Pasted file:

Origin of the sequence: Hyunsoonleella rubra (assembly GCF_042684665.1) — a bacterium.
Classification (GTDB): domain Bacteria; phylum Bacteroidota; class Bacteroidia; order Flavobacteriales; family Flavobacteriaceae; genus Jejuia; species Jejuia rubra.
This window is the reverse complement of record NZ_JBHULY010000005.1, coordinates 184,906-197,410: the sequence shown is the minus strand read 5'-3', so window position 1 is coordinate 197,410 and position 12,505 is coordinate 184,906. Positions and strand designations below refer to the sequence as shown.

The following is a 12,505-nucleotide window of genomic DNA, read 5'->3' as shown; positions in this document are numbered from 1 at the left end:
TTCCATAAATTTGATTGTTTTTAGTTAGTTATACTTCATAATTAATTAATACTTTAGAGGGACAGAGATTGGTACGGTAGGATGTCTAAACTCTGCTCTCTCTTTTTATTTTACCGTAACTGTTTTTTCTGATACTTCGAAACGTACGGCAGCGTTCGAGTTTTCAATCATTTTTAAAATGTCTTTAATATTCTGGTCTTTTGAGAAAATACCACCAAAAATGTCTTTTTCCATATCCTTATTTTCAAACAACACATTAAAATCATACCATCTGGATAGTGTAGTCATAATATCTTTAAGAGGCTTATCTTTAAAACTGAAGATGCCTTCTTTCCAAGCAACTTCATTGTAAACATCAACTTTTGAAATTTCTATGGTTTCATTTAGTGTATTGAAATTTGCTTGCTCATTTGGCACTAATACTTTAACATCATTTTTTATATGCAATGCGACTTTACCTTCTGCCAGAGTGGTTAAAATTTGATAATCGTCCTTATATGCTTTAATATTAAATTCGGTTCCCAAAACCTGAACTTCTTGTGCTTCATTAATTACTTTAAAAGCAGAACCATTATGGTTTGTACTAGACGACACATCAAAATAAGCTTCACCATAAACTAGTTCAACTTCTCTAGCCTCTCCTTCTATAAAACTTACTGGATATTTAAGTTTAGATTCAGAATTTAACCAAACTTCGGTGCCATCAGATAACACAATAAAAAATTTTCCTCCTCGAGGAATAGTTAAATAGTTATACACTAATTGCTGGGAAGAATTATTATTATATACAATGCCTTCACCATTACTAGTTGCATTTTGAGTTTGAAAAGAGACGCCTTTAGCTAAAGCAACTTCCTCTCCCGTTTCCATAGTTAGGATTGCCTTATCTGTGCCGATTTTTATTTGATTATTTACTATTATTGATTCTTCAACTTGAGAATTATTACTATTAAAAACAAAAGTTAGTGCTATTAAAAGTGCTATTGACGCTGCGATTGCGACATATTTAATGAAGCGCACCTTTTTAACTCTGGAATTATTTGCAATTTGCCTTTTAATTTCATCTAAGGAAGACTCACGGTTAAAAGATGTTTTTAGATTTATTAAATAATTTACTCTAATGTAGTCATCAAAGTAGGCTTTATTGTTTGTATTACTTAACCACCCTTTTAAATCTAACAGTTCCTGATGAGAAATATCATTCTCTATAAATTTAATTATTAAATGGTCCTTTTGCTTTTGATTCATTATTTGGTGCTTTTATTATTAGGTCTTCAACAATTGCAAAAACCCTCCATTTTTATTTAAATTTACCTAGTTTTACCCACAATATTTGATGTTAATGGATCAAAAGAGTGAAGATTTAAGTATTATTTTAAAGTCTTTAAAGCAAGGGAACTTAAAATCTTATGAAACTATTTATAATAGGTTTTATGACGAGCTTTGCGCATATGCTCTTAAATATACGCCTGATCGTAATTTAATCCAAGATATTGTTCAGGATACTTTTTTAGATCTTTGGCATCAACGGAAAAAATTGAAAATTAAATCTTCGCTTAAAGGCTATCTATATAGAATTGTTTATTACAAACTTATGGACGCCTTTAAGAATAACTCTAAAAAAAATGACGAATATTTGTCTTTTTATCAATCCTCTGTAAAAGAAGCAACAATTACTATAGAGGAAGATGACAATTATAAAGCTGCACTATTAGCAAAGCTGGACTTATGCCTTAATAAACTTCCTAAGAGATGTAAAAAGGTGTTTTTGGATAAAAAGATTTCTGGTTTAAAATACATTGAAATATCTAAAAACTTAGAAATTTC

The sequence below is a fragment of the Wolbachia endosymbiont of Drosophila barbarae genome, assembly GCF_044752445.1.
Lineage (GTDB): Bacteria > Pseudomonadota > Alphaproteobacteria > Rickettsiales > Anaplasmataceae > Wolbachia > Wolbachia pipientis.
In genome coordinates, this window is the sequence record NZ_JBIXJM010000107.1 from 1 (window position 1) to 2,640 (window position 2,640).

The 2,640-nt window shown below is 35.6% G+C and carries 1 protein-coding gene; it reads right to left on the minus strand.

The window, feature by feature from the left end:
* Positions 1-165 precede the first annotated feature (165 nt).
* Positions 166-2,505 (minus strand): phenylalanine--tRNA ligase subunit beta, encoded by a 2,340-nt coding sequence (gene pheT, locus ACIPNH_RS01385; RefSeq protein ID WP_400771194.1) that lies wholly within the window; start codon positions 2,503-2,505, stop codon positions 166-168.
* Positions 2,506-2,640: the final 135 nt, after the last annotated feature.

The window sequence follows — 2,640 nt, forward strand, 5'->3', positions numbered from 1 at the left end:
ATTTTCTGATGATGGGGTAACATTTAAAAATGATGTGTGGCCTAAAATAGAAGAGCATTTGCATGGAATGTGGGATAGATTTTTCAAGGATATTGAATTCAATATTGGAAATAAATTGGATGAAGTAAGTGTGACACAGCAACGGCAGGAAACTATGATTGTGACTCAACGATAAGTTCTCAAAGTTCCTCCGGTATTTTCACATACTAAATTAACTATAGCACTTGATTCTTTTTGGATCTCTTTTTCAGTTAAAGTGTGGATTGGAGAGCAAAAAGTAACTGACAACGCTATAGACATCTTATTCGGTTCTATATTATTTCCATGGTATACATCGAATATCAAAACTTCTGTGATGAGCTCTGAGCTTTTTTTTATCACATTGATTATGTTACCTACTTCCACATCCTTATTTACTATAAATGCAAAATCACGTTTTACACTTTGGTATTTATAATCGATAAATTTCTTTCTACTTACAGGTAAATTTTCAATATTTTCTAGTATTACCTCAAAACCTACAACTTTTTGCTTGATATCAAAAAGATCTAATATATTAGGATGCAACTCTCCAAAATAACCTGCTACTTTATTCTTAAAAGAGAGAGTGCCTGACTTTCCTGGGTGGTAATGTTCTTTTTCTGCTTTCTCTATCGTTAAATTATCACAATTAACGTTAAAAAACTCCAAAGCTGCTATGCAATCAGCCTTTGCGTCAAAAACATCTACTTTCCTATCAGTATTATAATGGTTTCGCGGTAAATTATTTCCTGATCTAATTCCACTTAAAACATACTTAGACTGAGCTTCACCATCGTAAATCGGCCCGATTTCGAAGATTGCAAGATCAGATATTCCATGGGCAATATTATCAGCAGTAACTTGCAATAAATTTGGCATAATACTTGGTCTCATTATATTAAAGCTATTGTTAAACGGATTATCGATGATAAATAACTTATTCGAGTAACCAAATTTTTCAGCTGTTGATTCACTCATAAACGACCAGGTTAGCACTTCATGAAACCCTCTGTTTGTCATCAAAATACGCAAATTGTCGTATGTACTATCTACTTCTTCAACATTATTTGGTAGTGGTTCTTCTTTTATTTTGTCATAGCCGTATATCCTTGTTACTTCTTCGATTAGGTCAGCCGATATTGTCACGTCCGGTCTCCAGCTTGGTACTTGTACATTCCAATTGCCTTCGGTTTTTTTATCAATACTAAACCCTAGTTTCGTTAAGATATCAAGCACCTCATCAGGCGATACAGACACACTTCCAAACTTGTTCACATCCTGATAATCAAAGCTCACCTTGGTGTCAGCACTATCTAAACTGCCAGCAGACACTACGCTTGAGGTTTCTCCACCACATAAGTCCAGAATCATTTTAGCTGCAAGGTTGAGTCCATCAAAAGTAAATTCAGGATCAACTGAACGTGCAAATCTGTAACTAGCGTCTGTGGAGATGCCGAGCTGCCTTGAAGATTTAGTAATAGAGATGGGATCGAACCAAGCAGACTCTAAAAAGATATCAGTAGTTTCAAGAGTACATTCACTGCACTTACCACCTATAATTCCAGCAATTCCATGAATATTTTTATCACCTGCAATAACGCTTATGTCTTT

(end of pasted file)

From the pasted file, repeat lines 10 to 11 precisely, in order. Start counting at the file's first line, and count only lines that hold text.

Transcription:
The window, feature by feature from the left end:
* Positions 1-165 precede the first annotated feature (165 nt).